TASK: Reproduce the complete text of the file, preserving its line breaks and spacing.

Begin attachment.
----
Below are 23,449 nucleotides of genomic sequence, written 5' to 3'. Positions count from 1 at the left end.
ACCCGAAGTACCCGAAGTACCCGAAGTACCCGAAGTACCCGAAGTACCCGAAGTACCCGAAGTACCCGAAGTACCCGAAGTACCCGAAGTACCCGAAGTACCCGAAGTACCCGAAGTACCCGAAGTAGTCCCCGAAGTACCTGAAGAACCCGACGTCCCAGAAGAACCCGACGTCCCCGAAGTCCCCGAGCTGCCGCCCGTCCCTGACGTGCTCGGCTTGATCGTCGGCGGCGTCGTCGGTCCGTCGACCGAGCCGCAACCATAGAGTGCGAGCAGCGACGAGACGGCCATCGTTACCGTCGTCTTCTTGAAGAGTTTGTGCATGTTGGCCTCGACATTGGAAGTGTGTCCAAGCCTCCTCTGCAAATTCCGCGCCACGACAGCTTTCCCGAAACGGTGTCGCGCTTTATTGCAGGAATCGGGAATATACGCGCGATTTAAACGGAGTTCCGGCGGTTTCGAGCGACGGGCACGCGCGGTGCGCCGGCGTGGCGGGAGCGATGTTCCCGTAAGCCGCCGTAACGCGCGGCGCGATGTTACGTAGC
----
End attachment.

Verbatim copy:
Below are 23,449 nucleotides of genomic sequence, written 5' to 3'. Positions count from 1 at the left end.
ACCCGAAGTACCCGAAGTACCCGAAGTACCCGAAGTACCCGAAGTACCCGAAGTACCCGAAGTACCCGAAGTACCCGAAGTACCCGAAGTACCCGAAGTACCCGAAGTACCCGAAGTACCCGAAGTAGTCCCCGAAGTACCTGAAGAACCCGACGTCCCAGAAGAACCCGACGTCCCCGAAGTCCCCGAGCTGCCGCCCGTCCCTGACGTGCTCGGCTTGATCGTCGGCGGCGTCGTCGGTCCGTCGACCGAGCCGCAACCATAGAGTGCGAGCAGCGACGAGACGGCCATCGTTACCGTCGTCTTCTTGAAGAGTTTGTGCATGTTGGCCTCGACATTGGAAGTGTGTCCAAGCCTCCTCTGCAAATTCCGCGCCACGACAGCTTTCCCGAAACGGTGTCGCGCTTTATTGCAGGAATCGGGAATATACGCGCGATTTAAACGGAGTTCCGGCGGTTTCGAGCGACGGGCACGCGCGGTGCGCCGGCGTGGCGGGAGCGATGTTCCCGTAAGCCGCCGTAACGCGCGGCGCGATGTTACGTAGC